Business Maverick


SARB’s MPC is likely to cut rates further this week as economy crumbles

SARB’s MPC is likely to cut rates further this week as economy crumbles
Governor of the South African Reserve Bank Lesetja Kganyago. The governor has throughout the crisis defended the SARB’s independence and commitment to inflation targeting. (Photo: EPA-EFE / Shawn Thew)

SARB’s MPC is likely to cut rates further this week as economy crumbles.

Consumer inflation in South Africa is currently at 2.1%, a 15-year low which is well below the 3% to 6% range that the South African Reserve Bank (SARB) is mandated to target. That would normally be a cause for celebration. Inflation can have a corrosive effect on an economy, eroding household savings, raising business costs and adding an unwanted layer of uncertainty to longer-range investment plans. The poor are generally hit the hardest as rising prices eat into low incomes, making it harder for such households to make ends meet or put food on the table. 

In an ideal world, an inflation rate near 2% might come against the backdrop of economic growth of, say, 4% to 5% – the kind of growth that should (though this is not always the case), attract investment, spawn job creation, add to tax coffers, and enable households to save and spend.  

Such a scenario hardly begins to describe the South African economy at the moment. Even before the Covid-19 pandemic hit here with full force, data from the central bank’s quarterly bulletin published on 16 July 2020 showed foreigners had sold a record R96.7-billion worth of South African bonds and equities during the first quarter of 2020, a sign of wider emerging-market jitters, but also faltering confidence in the domestic economy and its ability to generate a decent return. 

The economy during the second quarter of 2020 may have cratered as much as 30% or more after tanking 2% in Q1, unemployment has soared beyond the 30% level it was last pegged at and hunger is on the rise even as inflation slows. The main cause, of course, is the Covid-19 pandemic and the often questionable measures the government has implemented to contain its spread. This storm has wreaked havoc on an economy that was already in dire straits after years of ANC-inspired mismanagement and outright looting. 

So low inflation at the moment is mainly a result of demand destruction. Retailers across the board have reported drastic declines in sales and consumer confidence has collapsed. This leaves the SARB, which has already cut rates by a whopping 275 basis points during 2020, plenty of scope to trim its key lending rate even further from 3.75% currently. The consensus is for a 25 basis point cut on 23 July 2020 when the Monetary Policy Committee (MPC) concludes its three-day meeting.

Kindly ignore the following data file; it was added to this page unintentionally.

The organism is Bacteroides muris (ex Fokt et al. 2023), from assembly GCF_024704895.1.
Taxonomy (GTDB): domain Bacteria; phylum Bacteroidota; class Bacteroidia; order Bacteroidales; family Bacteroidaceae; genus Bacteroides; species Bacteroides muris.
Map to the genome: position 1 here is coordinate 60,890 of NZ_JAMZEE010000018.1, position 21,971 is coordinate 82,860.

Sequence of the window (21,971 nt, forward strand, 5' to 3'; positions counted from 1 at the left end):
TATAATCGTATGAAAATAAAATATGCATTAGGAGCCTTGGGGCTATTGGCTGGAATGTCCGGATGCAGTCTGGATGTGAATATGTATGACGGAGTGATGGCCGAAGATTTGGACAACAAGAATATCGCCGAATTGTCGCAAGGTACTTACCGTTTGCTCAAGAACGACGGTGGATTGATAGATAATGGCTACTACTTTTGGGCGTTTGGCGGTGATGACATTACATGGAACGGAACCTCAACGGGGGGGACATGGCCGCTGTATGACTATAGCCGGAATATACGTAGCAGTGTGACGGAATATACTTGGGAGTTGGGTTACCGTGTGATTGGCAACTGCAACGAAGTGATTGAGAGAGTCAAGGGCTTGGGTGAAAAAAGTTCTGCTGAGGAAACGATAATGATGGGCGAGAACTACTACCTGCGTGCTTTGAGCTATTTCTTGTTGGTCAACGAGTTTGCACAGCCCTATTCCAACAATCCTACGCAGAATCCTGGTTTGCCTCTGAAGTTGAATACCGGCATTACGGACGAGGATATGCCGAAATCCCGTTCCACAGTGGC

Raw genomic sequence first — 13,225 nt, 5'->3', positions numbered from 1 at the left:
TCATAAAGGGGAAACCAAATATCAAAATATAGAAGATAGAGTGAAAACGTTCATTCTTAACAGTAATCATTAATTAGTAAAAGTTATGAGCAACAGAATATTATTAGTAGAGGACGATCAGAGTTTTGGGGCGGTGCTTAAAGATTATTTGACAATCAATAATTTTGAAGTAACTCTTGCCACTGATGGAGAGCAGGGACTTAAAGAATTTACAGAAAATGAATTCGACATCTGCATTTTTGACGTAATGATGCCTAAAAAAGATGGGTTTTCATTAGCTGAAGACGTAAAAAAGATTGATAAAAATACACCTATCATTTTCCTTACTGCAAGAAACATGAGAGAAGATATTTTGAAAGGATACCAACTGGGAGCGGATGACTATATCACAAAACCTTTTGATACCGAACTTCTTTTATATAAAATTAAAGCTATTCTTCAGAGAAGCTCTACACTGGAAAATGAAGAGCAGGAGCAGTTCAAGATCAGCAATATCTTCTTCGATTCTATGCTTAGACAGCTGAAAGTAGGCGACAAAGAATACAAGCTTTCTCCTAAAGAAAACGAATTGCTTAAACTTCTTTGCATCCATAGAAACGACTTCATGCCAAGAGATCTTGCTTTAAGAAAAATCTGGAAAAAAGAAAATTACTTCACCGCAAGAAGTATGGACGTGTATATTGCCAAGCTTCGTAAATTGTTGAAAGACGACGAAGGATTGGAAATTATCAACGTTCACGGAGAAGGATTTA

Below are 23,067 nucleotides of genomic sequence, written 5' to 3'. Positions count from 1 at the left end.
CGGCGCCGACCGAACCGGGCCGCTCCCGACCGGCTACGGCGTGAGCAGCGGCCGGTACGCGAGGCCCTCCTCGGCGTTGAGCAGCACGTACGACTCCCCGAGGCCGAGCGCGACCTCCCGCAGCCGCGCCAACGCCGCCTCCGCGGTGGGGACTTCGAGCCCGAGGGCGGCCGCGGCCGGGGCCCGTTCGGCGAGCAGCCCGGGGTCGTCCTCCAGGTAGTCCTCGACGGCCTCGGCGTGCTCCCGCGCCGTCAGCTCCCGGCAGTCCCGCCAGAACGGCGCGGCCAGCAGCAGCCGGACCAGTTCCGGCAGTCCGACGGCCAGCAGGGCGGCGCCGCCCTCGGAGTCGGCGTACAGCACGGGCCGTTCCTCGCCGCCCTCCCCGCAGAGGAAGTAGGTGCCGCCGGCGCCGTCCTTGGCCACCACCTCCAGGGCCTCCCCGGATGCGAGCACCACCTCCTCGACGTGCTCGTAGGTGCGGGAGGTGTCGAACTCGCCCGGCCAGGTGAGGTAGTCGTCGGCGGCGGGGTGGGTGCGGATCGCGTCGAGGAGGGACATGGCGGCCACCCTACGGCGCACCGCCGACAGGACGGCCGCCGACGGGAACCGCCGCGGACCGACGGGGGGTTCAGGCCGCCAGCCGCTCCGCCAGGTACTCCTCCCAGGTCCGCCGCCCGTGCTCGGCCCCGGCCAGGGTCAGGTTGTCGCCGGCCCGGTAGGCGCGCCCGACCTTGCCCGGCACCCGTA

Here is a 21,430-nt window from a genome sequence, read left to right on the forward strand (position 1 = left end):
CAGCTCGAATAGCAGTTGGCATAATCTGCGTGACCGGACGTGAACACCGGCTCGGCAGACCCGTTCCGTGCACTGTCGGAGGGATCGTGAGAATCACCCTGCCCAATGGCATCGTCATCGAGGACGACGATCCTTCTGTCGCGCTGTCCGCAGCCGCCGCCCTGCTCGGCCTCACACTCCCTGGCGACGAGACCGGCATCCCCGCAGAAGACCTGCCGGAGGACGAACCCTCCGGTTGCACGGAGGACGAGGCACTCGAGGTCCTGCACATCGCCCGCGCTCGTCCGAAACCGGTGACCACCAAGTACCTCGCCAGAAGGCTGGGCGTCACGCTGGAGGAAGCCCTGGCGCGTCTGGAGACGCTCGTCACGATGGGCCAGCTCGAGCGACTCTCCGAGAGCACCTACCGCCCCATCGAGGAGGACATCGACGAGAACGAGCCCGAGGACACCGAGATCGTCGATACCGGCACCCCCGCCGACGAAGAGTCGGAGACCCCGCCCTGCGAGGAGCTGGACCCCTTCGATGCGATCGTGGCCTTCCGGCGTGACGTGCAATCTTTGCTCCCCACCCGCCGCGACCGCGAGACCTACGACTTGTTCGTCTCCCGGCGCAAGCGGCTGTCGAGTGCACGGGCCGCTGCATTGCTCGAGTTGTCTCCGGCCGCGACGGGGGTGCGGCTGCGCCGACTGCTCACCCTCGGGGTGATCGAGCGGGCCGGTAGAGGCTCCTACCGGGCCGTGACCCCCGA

One of the challenges confronting the MPC is the fact that the very significant cuts made so far during 2020 appear to have had limited effect.

The case for cutting is supported by economist expectations that the SARB likely now sees a bigger GDP contraction in 2020 than the 7% it previously forecast.

“PwC believes that the central bank’s forecast in May 2020 for a 7% recession this year was too conservative and that a revision to this number next week could see the SARB increase its forward guidance for more (or deeper) rate cuts in the short term,” PwC economist Dr Christie Viljoen told Business Maverick

Things have indeed taken a drastic turn for the worse since the previous MPC meeting in May 2020. Even analysts who do not forecast a cut this time around concede one may be on the cards in light of the unprecedented nature of events. 

“The past few weeks have changed the equation quite a bit. Since the previous MPC meeting, we’ve learnt that consumer confidence has dropped to near all-time lows, we’ve seen the devastating impact that the lockdown has had on industry, we’re again getting used to load shedding and stricter lockdown measures suggest the virus is far from under control,” Jacques Nel, an analyst with NKC African Economics, told Business Maverick

“We have previously argued that the current level of interest rates and expectations of increasing inflationary pressure would deter further interest rate cuts. This remains the case. However, we concede that another 25 basis points cut would not surprise, and would be typical of a time when unexpected developments have almost become the norm,” Nel said.

One of the challenges confronting the MPC is the fact that the very significant cuts made so far during 2020 appear to have had limited effect.

Consumer confidence is at its lowest level since 1985 and business confidence is at historic lows – clear signs that households are hardly taking advantage of lower credit costs to embark on spending sprees. Inflation is slowing at a time when, in theory, it should be igniting, so it is hardly a concern at the moment. And corporate investment, which can get a lift from cheaper credit, is also in the doldrums. The value of merger and acquisition transactions in South Africa dropped 60% to $3.3-billion in the first half of 2020, Baker McKenzie said recently, based on an analysis of data on the financial terminal platform Refinitiv.

But then, as SARB Governor Lesetja Kganyago has often been at pains to note, monetary policy is not a panacea. Without urgent structural and policy reforms, the SARB can only do so much. Given the seemingly hopeless state of ANC policy-making, that hardly inspires confidence. DM/BM


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